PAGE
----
The Cochrane Collaboration conducted a meta-analysis of clinical trials studying the effect of orally administered EPO on eczema and concluded that there was no effect.<ref name="Cochrane - Evenin primrose oil on ecezma">Template:Cite journal</ref> The Mayo Clinic examined evidence for the safety and effectiveness of evening primrose for several conditions; it was considered that there was "good evidence" (grade B, vs "strong evidence", grade A) that it produced a moderate improvement in eczema.<ref name=mayo>Mayo Clinic - Drugs and Supplements: Evening primrose (Oenothera spp.) - Evidence</ref> Grade C, "unclear", evidence for benefit is listed for other conditions. Research has shown a lack of significant beneficial effects on heart functions. Many conditions for which evening primrose oil is a traditional remedy or there is a theory suggesting efficacy are listed by the Mayo Clinic without comment.<ref name=mayo/>

There are conflicting opinions and evidence for the medicinal effects of GLA. The active constituent of EPO, which has been promoted to treat ailments including breast pain and eczema; such marketing was described by the British Medical Journal (BMJ) as ethically dubious—the substance was likely to be remembered as "a remedy for which there is no disease".<ref name=dh-obit>Template:Cite journal</ref> Another single source suggests that Evening Primrose Oil with adjuvant vitamin E, may reduce breast pain.<ref name="pittedu">Template:Cite journal</ref> The BMJ said in 2003 that it was of no use in atopic dermatitis.<ref name=Smith2003>Template:Cite journal</ref> The American Cancer Society said in 2010 that there was very little evidence for its effectiveness as an anti-cancer agent, for which it is sometimes promoted, and "neither GLA nor other GLA-rich supplements (such as evening primrose oil) have been convincingly shown to be useful in preventing or treating any other health conditions."<ref name=acs>Template:Cite web</ref>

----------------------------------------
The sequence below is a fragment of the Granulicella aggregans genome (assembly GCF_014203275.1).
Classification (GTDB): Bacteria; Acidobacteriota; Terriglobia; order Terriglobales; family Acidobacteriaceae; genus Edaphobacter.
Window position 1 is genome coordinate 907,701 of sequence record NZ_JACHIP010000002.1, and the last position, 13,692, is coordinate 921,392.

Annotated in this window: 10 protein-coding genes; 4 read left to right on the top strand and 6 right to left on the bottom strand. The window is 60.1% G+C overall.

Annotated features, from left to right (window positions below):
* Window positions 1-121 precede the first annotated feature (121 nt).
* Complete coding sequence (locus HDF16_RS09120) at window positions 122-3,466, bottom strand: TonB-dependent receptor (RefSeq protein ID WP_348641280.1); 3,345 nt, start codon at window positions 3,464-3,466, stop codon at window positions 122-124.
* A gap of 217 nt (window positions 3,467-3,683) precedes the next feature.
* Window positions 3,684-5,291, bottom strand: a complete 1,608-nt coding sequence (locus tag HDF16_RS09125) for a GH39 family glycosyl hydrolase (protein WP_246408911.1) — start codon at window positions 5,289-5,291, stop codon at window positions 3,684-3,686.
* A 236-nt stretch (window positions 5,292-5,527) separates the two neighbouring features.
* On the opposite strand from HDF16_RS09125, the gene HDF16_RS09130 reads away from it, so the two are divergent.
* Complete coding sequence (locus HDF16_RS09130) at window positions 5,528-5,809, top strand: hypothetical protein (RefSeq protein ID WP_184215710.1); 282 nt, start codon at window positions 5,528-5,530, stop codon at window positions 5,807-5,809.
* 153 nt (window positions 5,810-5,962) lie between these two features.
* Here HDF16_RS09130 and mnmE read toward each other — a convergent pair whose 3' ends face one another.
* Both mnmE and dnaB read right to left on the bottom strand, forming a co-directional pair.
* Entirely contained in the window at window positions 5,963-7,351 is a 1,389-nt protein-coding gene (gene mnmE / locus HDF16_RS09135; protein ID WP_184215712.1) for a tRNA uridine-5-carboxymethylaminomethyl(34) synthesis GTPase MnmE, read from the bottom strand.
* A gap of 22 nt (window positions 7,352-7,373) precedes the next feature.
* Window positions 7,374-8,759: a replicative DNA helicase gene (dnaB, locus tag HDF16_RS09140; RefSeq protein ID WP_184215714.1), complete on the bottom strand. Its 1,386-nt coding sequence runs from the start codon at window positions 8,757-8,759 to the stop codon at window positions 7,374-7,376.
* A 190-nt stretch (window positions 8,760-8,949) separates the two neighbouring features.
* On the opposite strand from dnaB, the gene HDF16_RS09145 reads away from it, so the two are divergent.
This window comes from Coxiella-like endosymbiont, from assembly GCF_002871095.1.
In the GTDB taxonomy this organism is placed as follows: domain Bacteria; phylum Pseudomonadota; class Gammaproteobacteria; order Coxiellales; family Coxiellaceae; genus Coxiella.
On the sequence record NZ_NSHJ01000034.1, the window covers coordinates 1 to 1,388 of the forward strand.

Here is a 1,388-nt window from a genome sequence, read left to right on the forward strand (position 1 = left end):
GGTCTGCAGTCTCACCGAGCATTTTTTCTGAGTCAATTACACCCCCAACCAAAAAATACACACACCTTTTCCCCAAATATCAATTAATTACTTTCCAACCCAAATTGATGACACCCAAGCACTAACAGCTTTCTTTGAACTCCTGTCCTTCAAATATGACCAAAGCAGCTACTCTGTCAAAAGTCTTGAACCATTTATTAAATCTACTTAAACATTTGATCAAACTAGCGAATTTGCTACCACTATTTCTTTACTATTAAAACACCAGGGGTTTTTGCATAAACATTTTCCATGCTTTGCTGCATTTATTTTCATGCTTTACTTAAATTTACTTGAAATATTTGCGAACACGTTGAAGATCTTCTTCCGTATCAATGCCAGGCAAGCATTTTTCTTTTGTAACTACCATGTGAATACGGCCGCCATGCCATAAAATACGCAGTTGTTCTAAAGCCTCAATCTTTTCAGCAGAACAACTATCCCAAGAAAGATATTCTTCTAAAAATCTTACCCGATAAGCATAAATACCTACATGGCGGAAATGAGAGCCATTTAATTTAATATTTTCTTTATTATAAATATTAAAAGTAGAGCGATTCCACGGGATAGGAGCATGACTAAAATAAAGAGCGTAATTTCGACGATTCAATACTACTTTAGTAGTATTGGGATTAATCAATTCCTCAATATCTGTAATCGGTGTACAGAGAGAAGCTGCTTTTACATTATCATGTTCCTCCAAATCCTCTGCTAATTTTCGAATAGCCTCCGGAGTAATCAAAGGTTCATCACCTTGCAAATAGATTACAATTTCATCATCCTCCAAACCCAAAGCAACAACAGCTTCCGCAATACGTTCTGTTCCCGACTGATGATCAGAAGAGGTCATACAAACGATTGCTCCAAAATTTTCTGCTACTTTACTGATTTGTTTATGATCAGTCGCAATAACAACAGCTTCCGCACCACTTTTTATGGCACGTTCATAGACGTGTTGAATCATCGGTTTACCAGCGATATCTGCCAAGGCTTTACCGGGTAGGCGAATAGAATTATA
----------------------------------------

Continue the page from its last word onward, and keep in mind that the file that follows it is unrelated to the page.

Adverse effects

EPO is considered likely to be safe in recommended doses.<ref name=adverse>Mayo Clinic - Drugs and Supplements: Evening primrose (Oenothera spp.) - Safety</ref> It may increase the risk of bleeding, a concern for patients with bleeding disorders or taking drugs that may increase bleeding. The Mayo clinic recommends caution in people with seizure disorders or mania, and by pregnant or breastfeeding women, and publishes a long list of possible side-effects.

Traditional medicinal use

The whole plant and especially the leaves were boiled to tea by Native American tribes as a stimulant to treat laziness and against “over fatness”. The tribes also used the roots externally to treat piles and boils. Additionally, they were chewed and rubbed onto the muscles to improve strength.<ref name="ref1" />

Agricultural practices